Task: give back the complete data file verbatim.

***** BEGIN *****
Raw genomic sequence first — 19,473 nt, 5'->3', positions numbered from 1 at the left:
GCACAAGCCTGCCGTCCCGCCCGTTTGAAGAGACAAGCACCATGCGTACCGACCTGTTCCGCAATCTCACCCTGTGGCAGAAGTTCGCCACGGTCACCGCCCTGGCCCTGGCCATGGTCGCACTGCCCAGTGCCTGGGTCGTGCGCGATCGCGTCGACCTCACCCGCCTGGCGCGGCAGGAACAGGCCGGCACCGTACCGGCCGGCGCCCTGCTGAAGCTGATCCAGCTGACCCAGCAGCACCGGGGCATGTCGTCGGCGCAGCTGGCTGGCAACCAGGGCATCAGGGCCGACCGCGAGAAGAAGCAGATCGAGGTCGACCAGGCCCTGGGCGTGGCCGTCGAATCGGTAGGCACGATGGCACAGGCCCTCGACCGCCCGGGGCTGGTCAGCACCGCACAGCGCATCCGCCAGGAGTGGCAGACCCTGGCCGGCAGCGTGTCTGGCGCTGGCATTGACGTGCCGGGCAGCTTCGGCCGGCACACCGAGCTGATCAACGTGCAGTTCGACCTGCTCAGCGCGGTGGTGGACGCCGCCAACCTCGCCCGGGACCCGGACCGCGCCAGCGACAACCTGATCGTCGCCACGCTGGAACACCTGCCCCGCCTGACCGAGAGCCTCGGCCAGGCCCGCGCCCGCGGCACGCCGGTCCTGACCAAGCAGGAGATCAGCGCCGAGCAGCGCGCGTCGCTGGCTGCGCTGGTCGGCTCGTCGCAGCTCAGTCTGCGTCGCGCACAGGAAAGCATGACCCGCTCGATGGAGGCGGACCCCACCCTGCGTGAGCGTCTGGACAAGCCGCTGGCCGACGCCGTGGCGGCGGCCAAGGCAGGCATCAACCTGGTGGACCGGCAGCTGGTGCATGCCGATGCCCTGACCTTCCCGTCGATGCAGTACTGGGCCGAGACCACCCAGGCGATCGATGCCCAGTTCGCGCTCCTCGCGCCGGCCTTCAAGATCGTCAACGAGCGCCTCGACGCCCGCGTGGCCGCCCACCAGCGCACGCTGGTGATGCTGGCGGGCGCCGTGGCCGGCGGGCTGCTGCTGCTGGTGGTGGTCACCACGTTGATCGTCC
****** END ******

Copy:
Raw genomic sequence first — 19,473 nt, 5'->3', positions numbered from 1 at the left:
GCACAAGCCTGCCGTCCCGCCCGTTTGAAGAGACAAGCACCATGCGTACCGACCTGTTCCGCAATCTCACCCTGTGGCAGAAGTTCGCCACGGTCACCGCCCTGGCCCTGGCCATGGTCGCACTGCCCAGTGCCTGGGTCGTGCGCGATCGCGTCGACCTCACCCGCCTGGCGCGGCAGGAACAGGCCGGCACCGTACCGGCCGGCGCCCTGCTGAAGCTGATCCAGCTGACCCAGCAGCACCGGGGCATGTCGTCGGCGCAGCTGGCTGGCAACCAGGGCATCAGGGCCGACCGCGAGAAGAAGCAGATCGAGGTCGACCAGGCCCTGGGCGTGGCCGTCGAATCGGTAGGCACGATGGCACAGGCCCTCGACCGCCCGGGGCTGGTCAGCACCGCACAGCGCATCCGCCAGGAGTGGCAGACCCTGGCCGGCAGCGTGTCTGGCGCTGGCATTGACGTGCCGGGCAGCTTCGGCCGGCACACCGAGCTGATCAACGTGCAGTTCGACCTGCTCAGCGCGGTGGTGGACGCCGCCAACCTCGCCCGGGACCCGGACCGCGCCAGCGACAACCTGATCGTCGCCACGCTGGAACACCTGCCCCGCCTGACCGAGAGCCTCGGCCAGGCCCGCGCCCGCGGCACGCCGGTCCTGACCAAGCAGGAGATCAGCGCCGAGCAGCGCGCGTCGCTGGCTGCGCTGGTCGGCTCGTCGCAGCTCAGTCTGCGTCGCGCACAGGAAAGCATGACCCGCTCGATGGAGGCGGACCCCACCCTGCGTGAGCGTCTGGACAAGCCGCTGGCCGACGCCGTGGCGGCGGCCAAGGCAGGCATCAACCTGGTGGACCGGCAGCTGGTGCATGCCGATGCCCTGACCTTCCCGTCGATGCAGTACTGGGCCGAGACCACCCAGGCGATCGATGCCCAGTTCGCGCTCCTCGCGCCGGCCTTCAAGATCGTCAACGAGCGCCTCGACGCCCGCGTGGCCGCCCACCAGCGCACGCTGGTGATGCTGGCGGGCGCCGTGGCCGGCGGGCTGCTGCTGCTGGTGGTGGTCACCACGTTGATCGTCC